Want to supercharge your career, build your business, or develop and delight a following?
These public speaking books will show you how. They’re written by acclaimed public speaking coaches, and it shows; experience and wisdom flow through each one. Choose your favorite, or buy all five and get ready to rock the podium.
Nancy Duarte is one of the best thinkers about public speaking today, and this concise, elegantly-written book is solid gold for business speakers.
Spanning the process from “Know your audience and build empathy” (Section 1) to “Measure—and increase—your presentation’s impact on your audience” (Section 7), Duarte shows you how to develop a message, tell a story, utilize media including PowerPoint, and deliver authentically. She also shares invaluable insights on speechmaking in the corporate environment.
Sample Tip: “There are two basic classes of emotion: pain and pleasure. Determine how you’d like people to feel at various points in your presentation. Where would you like them to feel happy? To cringe? To be inspired?” (p. 52)
Nancy Duarte on Changing the World with Stories:
2. Knockout Presentations: How to Deliver Your Message with Power, Punch, and Pizzazz, by Diane DiResta
DiResta, a New York City coach who works with large corporations and A-list clients, has crafted a beautifully-written and -organized guide.
The book is comprehensive, and includes checklists, tips, and other solutions for readers. DiResta’s chapter on “Listening” alone is worth the price of admission, and her discussion of how to research, analyze, and persuade audiences has unusual resonance and depth.
Sample Tip: “Don’t be afraid of silence. If you lose your place, a long pause can add drama. Change what you were going to say. As long as the concept is the same, the audience will never know the difference.” (p. 82)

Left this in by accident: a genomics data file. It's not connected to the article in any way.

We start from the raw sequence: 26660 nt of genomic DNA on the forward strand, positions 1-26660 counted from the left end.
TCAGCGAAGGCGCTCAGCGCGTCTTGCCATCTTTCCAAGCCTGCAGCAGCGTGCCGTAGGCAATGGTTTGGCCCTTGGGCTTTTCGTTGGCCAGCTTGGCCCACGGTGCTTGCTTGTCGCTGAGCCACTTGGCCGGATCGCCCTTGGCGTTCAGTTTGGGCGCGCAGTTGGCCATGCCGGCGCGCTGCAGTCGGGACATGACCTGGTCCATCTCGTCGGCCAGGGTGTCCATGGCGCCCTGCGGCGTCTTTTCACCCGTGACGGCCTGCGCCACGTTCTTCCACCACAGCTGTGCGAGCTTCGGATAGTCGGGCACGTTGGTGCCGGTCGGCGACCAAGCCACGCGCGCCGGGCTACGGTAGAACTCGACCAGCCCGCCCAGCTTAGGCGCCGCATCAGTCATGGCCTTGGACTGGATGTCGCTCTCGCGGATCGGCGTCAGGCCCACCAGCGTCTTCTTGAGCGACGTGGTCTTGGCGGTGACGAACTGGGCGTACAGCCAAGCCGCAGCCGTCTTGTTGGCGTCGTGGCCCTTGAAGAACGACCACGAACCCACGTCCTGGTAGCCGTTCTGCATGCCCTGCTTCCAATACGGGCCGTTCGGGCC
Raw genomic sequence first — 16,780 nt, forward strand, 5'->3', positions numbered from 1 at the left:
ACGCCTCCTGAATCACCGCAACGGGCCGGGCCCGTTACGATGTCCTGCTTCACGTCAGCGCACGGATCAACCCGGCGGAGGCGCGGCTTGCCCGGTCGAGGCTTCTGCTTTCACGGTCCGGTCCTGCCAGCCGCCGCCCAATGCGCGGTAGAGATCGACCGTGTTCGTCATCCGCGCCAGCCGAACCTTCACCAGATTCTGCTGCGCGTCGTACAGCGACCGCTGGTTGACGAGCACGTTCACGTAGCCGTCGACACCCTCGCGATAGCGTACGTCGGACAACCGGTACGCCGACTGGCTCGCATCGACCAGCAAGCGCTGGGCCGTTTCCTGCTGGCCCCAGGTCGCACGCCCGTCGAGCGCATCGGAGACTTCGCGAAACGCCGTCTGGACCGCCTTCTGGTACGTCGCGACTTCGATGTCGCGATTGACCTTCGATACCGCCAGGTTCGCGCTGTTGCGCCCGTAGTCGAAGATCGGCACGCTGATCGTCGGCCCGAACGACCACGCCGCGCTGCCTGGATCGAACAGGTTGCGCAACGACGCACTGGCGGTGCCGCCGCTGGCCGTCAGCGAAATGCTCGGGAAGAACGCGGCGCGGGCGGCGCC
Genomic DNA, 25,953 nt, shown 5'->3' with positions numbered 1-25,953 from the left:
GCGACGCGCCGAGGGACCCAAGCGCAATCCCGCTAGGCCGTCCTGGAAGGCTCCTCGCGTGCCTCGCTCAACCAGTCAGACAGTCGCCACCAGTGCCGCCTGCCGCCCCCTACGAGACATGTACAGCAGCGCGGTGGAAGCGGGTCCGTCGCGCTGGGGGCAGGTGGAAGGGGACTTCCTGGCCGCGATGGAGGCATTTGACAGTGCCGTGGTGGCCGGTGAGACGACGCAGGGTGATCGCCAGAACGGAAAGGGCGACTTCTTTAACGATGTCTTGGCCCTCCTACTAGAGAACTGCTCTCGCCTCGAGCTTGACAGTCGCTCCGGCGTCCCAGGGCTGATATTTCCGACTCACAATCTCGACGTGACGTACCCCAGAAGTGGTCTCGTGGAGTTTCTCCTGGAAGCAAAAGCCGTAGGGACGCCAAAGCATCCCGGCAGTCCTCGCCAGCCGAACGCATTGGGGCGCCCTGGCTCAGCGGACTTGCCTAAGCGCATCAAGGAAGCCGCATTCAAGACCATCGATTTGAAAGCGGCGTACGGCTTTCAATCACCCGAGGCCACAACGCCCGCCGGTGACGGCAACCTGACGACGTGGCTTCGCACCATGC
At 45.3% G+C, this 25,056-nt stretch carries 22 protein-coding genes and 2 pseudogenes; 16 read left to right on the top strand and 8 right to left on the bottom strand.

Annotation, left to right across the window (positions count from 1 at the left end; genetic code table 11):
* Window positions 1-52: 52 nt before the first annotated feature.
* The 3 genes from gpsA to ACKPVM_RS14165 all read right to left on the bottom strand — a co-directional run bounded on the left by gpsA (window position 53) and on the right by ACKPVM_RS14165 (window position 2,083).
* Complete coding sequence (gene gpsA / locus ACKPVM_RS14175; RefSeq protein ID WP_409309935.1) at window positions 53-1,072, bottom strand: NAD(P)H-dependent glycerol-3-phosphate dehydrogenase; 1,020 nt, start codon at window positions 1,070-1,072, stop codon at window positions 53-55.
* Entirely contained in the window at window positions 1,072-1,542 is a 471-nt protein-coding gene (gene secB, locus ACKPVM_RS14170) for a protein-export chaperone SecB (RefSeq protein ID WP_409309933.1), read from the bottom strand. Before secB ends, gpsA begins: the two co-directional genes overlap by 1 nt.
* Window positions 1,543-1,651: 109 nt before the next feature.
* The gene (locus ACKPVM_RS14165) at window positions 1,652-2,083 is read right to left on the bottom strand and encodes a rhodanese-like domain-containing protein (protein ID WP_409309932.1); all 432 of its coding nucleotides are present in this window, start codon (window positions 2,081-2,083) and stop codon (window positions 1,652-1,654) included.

Diane DiResta on Naming the Elephant in the Room:
3. Speak Like Yourself… No, Really! Follow Your Strengths and Skills to Great Public Speaking, by Jezra Kaye
Yes, this is my book.
Written for a general, as well as a business, audience, Speak Like Yourself… No, Really! is a complete workbook on public speaking, filled with exercises, examples, and illustrations.
People find this book warm, empowering, yet no-nonsense — just like a one-on-one speaker coaching session, which was exactly my goal! It shows you, in small and manageable steps, how to understand and build your own public speaking style, and how to master everything from small talk to keynote speeches, from pitches to job interviews, and more.
Sample Tip: “Just as with most other forms of communication, the underlying secret for making successful Small Talk is to show the other person that you like them and appreciate spending a few minutes in their company.” (p. 136)
Jezra Kaye on asking for what you want: This video, addressed to fundraisers, is actually for all of us; just substitute the word “audience” for “donor.” And by the way, you’ll notice that at one point I stumble. Does that ruin the video for you? Do I lose credibility in your eyes? I’m guessing not — and if you stumble, you won’t lose credibility either, as long as you just keep going and keep delivering value to your listeners!
4. Make Your Point! Speak Clearly and Concisely Anyplace, Anytime, by Bob Elliott and Kevin Carroll
The best brief intro to public speaking I’ve ever read, this book is a gem that you’ll return to time and again for advice on everything from WIIFM (“What’s in it for me?” your audience is thinking), to the Diamond structure of a speech, to the Top 10 Communication Roadblocks.
Elliott and Carroll write in a clear and focused tone that rightly inspires confidence. I learned a ton from this book, and I wish I’d written it!
Sample Tip (for Q&A): “Anticipate 10 to 20 questions you’re likely to be asked and anticipate 10 to 20 questions you hope you’re never asked. And if worse comes to worst, it is okay to say: “I don’t have that information, but I’ll get back to you with it.” (p.93)
This 1986 book was light years ahead of its time! Frank anticipated today’s short attention spans, and wrote a guide for people who want to make 30 seconds count.
He walks you through how to pick your objective, pick your approach, pick your hook, even how to organize your speaker’s notes so that what you have to say flows and has authority.
Frank, who was a talent agent (with William Morris), head of Talent And Casting for CBS Television, and an independent movie producer, writes like a businessman — and in this case, that’s a good thing.
Sample Tip: “A message without a specific request is a wasted opportunity. He who don’t ask, don’t get.” (p.59)